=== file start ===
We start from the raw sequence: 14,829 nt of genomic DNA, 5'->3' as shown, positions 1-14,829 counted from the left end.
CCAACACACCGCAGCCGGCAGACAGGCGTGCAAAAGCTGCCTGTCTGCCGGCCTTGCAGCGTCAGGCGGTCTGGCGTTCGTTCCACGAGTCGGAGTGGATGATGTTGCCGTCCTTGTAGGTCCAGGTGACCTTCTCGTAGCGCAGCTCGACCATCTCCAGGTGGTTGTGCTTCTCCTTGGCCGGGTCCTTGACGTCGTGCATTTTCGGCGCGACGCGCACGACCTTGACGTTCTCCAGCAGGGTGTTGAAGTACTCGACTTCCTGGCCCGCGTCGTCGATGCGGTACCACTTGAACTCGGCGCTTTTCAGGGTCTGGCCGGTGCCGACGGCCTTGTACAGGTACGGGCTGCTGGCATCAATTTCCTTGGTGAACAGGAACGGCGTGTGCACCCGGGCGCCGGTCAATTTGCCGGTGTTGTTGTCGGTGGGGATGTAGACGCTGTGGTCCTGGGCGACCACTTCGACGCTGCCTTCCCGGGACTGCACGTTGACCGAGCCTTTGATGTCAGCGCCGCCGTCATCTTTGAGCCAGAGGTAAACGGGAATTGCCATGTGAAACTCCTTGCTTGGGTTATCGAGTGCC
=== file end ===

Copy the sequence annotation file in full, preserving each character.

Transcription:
We start from the raw sequence: 14,829 nt of genomic DNA, 5'->3' as shown, positions 1-14,829 counted from the left end.
CCAACACACCGCAGCCGGCAGACAGGCGTGCAAAAGCTGCCTGTCTGCCGGCCTTGCAGCGTCAGGCGGTCTGGCGTTCGTTCCACGAGTCGGAGTGGATGATGTTGCCGTCCTTGTAGGTCCAGGTGACCTTCTCGTAGCGCAGCTCGACCATCTCCAGGTGGTTGTGCTTCTCCTTGGCCGGGTCCTTGACGTCGTGCATTTTCGGCGCGACGCGCACGACCTTGACGTTCTCCAGCAGGGTGTTGAAGTACTCGACTTCCTGGCCCGCGTCGTCGATGCGGTACCACTTGAACTCGGCGCTTTTCAGGGTCTGGCCGGTGCCGACGGCCTTGTACAGGTACGGGCTGCTGGCATCAATTTCCTTGGTGAACAGGAACGGCGTGTGCACCCGGGCGCCGGTCAATTTGCCGGTGTTGTTGTCGGTGGGGATGTAGACGCTGTGGTCCTGGGCGACCACTTCGACGCTGCCTTCCCGGGACTGCACGTTGACCGAGCCTTTGATGTCAGCGCCGCCGTCATCTTTGAGCCAGAGGTAAACGGGAATTGCCATGTGAAACTCCTTGCTTGGGTTATCGAGTGCC